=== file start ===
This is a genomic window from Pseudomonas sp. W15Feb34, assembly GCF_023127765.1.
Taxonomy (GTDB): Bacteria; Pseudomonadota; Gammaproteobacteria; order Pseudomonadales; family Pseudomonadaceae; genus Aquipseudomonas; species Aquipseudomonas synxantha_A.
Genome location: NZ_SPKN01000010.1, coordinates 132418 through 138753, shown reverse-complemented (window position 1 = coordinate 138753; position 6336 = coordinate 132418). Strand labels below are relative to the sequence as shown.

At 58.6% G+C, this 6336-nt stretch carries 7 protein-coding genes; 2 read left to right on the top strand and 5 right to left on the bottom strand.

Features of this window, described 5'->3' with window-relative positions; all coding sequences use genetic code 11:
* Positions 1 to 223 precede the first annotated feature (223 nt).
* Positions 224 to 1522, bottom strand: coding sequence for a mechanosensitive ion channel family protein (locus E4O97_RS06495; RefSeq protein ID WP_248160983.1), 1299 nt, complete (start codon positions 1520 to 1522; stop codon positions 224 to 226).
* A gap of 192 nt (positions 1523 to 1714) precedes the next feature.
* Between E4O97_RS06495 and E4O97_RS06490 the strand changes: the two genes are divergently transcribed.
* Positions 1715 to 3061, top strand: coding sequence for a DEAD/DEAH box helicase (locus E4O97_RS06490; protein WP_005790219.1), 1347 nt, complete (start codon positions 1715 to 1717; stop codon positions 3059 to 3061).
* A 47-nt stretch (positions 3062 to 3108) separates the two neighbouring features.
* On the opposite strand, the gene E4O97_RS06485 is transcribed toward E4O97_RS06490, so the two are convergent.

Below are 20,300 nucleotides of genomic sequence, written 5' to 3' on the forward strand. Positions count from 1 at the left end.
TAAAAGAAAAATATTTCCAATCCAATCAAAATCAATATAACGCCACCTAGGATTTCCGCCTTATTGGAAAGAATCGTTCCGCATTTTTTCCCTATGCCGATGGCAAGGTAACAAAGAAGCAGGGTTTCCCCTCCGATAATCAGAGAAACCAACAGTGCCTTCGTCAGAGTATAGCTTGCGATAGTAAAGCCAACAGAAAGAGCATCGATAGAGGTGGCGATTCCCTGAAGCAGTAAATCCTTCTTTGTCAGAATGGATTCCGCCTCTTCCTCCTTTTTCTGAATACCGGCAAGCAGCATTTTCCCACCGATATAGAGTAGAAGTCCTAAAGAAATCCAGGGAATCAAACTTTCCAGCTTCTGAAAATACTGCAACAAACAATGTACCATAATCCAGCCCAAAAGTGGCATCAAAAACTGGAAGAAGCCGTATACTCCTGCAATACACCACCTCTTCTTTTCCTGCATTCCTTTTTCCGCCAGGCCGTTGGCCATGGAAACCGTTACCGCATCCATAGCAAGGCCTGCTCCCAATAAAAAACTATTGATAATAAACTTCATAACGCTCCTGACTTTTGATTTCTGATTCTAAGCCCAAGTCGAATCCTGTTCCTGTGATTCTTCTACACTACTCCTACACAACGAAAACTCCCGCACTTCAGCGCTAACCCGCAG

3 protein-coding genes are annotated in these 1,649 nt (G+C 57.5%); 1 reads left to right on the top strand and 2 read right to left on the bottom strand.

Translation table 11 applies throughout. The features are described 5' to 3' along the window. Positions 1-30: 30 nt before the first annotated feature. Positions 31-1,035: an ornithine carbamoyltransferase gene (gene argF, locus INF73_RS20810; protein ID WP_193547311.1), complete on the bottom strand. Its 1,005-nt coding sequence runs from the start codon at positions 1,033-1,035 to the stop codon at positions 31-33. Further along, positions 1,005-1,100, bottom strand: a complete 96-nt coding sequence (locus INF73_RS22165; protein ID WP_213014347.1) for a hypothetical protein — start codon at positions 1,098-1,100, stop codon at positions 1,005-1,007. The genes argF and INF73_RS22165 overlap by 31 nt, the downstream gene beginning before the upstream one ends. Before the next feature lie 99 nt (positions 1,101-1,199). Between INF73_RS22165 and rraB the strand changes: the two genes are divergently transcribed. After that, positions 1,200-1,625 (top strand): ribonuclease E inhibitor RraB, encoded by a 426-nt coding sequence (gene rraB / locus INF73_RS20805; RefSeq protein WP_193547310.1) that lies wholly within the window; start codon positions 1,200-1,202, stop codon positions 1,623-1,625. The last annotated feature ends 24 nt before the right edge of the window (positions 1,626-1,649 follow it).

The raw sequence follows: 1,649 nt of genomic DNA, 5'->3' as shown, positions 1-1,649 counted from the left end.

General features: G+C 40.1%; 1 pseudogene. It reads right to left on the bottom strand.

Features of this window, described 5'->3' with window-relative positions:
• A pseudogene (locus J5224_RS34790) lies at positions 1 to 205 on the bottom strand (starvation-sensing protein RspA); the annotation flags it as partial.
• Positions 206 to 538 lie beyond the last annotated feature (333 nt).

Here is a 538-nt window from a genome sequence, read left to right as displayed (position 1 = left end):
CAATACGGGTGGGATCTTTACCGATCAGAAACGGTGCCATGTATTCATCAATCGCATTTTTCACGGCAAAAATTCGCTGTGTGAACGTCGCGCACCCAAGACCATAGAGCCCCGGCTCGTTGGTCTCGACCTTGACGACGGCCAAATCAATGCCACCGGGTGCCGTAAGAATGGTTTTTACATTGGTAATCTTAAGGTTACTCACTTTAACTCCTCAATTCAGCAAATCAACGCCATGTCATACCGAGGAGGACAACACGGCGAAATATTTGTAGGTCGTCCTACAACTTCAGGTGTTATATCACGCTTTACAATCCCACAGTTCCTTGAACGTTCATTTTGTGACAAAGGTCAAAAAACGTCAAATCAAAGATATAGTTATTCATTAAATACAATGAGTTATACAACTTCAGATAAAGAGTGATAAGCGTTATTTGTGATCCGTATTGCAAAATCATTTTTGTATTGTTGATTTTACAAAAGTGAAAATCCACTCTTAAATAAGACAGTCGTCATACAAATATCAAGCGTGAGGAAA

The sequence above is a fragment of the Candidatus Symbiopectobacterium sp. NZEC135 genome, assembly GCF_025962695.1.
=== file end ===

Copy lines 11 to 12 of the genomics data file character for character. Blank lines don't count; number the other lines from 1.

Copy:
* A 47-nt stretch (positions 3062 to 3108) separates the two neighbouring features.
* On the opposite strand, the gene E4O97_RS06485 is transcribed toward E4O97_RS06490, so the two are convergent.